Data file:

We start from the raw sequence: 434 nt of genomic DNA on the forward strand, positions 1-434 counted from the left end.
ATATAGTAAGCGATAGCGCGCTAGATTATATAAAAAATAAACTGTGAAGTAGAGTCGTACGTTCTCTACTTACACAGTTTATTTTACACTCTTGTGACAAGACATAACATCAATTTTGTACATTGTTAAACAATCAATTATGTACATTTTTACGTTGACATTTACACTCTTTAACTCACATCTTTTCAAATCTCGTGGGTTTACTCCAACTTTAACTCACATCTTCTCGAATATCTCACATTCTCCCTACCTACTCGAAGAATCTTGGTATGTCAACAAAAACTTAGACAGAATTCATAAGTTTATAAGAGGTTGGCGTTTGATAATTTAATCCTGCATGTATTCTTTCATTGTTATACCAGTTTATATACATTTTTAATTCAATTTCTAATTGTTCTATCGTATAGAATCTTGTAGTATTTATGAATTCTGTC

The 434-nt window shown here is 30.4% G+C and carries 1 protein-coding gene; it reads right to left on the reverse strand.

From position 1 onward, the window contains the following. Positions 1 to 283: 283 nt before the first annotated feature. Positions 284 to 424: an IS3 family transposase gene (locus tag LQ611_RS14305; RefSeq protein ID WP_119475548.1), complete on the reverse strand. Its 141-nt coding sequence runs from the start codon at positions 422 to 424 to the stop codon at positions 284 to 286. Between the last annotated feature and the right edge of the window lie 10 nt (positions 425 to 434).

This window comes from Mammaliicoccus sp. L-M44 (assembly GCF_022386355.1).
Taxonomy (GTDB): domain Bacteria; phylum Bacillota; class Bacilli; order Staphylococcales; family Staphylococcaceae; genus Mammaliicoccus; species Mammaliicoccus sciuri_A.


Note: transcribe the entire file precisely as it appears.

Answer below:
We start from the raw sequence: 434 nt of genomic DNA on the forward strand, positions 1-434 counted from the left end.
ATATAGTAAGCGATAGCGCGCTAGATTATATAAAAAATAAACTGTGAAGTAGAGTCGTACGTTCTCTACTTACACAGTTTATTTTACACTCTTGTGACAAGACATAACATCAATTTTGTACATTGTTAAACAATCAATTATGTACATTTTTACGTTGACATTTACACTCTTTAACTCACATCTTTTCAAATCTCGTGGGTTTACTCCAACTTTAACTCACATCTTCTCGAATATCTCACATTCTCCCTACCTACTCGAAGAATCTTGGTATGTCAACAAAAACTTAGACAGAATTCATAAGTTTATAAGAGGTTGGCGTTTGATAATTTAATCCTGCATGTATTCTTTCATTGTTATACCAGTTTATATACATTTTTAATTCAATTTCTAATTGTTCTATCGTATAGAATCTTGTAGTATTTATGAATTCTGTC

The 434-nt window shown here is 30.4% G+C and carries 1 protein-coding gene; it reads right to left on the reverse strand.

From position 1 onward, the window contains the following. Positions 1 to 283: 283 nt before the first annotated feature. Positions 284 to 424: an IS3 family transposase gene (locus tag LQ611_RS14305; RefSeq protein ID WP_119475548.1), complete on the reverse strand. Its 141-nt coding sequence runs from the start codon at positions 422 to 424 to the stop codon at positions 284 to 286. Between the last annotated feature and the right edge of the window lie 10 nt (positions 425 to 434).

This window comes from Mammaliicoccus sp. L-M44 (assembly GCF_022386355.1).
Taxonomy (GTDB): domain Bacteria; phylum Bacillota; class Bacilli; order Staphylococcales; family Staphylococcaceae; genus Mammaliicoccus; species Mammaliicoccus sciuri_A.